Bakersfield on Mass. Ave.
I CAME HERE LOOKING FOR SOMETHING….
Yeah…Tacos. To me tacos are the ultimate food carrier of the New World. Every culture has a carbohydrate cab designed to transfer various proteins from Point A to Point B. Where Point B is your mouth. Be it leavened or unleavened. Call it naan, tortilla, pita, or lavash it serves the same purpose. In this part of the country it is the tortilla. Flour or corn. Different load, same purpose. The flour tortilla is generally used for a burritos. Consider that the SUV of protein transport. The corn is typically used for a taco. Consider that more like a compact car. I love tacos but I was a little hesitant trying this particular joint. From the reviews it was a hip and trendy place on the most hip and trendy street in town. Massachusetts Avenue. From experience it is usually the hip and trendy places that try too hard on their food and pretty much fail. So I had to try this place because the menu was straight forward and provocative. I also made it a solo trip because Pat doesn’t like onions; and sometime onions are essential in a dish.
One semi quick remark regarding the name. It is called Bakersfield as an homage to a certain type of country music “developed” in Bakersfield California. I think this style is best represented by the song “Streets of Bakersfield” most famously recorded by Buck Owens and Dwight Yokam. I was rather taken aback upon entering. I was led to believe that the place would be overrun by hipsters, and the din of Johnny Cash would be overwhelming. Well. The place was loud; from business types talking. The music was very subdued. Sitting at the bar I ordered a $2 PBR. Much to my chagrin it came in a typical pint glass. Again, the reviews led me to believe that it would come in a Cowboy Boot Schooner. However the bartender told me they had all been stolen. Oh well. It was only 2 bucks. The tacos are $3 & $4 each. Which sounds reasonable. I knew going in that I would only eat 3 or 4 tacos. Hell I gotta’ watch my weight. On the first course I ordered a Mole and a Pastor. The first thing you notice is the size of the tortillas. They are small, more in the sub compact category. They are made in-house and are pretty tasty, but the size brings into question the value. Also both portions of meat could have used a lot more sauce, they were a little on the dry side. Also I really had trouble differentiating between the two dishes, after digging out a taste from under the copious quantity of toppings. Although the selections were apt. Fresh cilantro, pickled onions etc. too much can detract from the main ingredient.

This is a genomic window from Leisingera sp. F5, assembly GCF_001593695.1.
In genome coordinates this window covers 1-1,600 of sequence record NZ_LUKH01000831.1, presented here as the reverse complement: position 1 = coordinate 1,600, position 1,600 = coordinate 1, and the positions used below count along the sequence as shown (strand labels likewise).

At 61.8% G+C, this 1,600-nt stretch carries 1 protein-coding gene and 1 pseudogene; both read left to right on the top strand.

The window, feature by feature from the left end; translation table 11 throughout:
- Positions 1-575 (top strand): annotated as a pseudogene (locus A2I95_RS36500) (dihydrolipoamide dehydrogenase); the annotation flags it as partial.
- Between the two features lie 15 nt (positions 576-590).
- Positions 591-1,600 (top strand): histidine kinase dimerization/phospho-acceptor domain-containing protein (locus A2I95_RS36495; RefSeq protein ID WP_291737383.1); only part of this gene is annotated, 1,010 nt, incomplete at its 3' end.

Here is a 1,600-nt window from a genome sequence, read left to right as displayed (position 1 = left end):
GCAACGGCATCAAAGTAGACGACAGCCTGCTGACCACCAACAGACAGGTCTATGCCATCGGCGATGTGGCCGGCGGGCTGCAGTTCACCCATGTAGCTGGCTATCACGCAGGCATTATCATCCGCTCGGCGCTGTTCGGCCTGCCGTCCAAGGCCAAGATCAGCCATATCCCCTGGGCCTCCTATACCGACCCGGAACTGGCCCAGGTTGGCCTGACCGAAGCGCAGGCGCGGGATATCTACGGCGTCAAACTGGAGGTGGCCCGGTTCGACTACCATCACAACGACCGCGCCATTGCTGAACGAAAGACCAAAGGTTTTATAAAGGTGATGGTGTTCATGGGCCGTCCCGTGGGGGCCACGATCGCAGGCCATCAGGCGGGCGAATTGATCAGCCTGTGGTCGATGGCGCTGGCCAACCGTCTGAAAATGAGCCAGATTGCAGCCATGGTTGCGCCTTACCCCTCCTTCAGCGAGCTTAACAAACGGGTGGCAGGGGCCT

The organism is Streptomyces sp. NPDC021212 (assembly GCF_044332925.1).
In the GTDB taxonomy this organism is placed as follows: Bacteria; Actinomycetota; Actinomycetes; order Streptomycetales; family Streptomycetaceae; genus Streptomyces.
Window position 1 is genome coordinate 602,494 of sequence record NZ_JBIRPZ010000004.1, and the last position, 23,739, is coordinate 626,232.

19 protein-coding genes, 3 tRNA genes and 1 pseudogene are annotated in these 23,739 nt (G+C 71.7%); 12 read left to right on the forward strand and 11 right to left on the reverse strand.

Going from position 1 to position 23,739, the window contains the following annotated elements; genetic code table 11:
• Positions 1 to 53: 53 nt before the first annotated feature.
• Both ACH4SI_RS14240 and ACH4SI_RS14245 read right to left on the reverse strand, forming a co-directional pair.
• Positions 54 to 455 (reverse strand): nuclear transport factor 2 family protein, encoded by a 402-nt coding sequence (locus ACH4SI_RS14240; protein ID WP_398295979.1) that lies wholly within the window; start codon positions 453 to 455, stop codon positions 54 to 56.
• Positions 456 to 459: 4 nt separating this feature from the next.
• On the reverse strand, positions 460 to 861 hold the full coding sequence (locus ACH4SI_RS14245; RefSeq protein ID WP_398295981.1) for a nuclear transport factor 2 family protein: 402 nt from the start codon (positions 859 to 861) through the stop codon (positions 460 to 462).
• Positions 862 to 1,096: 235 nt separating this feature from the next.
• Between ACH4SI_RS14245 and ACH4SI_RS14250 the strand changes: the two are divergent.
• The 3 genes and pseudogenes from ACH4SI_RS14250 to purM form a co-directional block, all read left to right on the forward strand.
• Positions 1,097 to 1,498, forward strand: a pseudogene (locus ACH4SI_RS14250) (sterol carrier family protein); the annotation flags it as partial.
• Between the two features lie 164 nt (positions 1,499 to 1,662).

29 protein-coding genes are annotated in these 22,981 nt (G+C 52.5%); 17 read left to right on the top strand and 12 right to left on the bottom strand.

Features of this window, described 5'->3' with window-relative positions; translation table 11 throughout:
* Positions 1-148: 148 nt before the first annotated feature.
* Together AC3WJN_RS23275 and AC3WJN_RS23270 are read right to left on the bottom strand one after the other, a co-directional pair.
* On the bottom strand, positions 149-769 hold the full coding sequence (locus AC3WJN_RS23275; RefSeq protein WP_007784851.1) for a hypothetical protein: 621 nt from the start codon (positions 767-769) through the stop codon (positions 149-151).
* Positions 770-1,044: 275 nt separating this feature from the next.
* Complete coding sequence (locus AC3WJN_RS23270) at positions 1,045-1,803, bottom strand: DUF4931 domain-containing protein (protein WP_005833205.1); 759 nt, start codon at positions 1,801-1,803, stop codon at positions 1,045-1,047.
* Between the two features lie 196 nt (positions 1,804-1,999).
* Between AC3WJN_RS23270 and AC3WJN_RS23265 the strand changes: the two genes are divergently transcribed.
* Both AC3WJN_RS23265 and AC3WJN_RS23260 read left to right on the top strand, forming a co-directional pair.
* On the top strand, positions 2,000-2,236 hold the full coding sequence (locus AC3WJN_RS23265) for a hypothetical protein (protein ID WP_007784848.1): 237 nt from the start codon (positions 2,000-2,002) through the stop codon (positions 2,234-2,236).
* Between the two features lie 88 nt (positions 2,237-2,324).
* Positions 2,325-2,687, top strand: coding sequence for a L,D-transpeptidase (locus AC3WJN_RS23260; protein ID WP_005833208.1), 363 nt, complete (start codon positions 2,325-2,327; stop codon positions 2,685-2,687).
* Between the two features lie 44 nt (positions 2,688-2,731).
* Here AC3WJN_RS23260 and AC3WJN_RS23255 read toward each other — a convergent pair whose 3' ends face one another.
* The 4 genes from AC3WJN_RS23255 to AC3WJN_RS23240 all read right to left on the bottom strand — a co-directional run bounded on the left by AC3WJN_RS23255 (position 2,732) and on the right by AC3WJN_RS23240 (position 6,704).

The Pastor is top left, the one with the chopped pineapple. I wish I had thought to add an element for scale in order to demonstrate the size.
My last pick was the chicken braised in tomatillo sauce and topped with a guajillo chile salsa as well as the usual toppings. On the website this particular dish is called Pollo Verde. For some reason it was changed to Pollo Rojo and the quajillo salsa was added. Curious. It would appear as if the chicken is roasted in a tomatillo sauce and the resultant meat is shredded and then tossed with the chile sauce not just topped. It too was a little on the dry side and it was hard to detect any distinct taste. The change in recipe begs the question. Why even use tomatillos if you are going to hide their flavor with the quajillo?
Yeah I started eating before I took the shot. Like that’s the first time I did that. So in a nut shell their tacos are not bad they just need to be bold with the sauces. In my opinion the only way you could differentiate between the dishes is by the toppings. Step up with the flavors of the chiles. Be bold. I think they did try too hard to be a true taqueria. They didn’t fail, they just didn’t totally succeed.However I can almost see this whole idea being franchised. Sort of like an “upscale” Qdoba; with alcohol. If that is the plan Good Luck. One thing is certain when you eat here you are getting the best taco on Mass. Ave.https://kosherhamandcheese.com/?p=1980&preview=true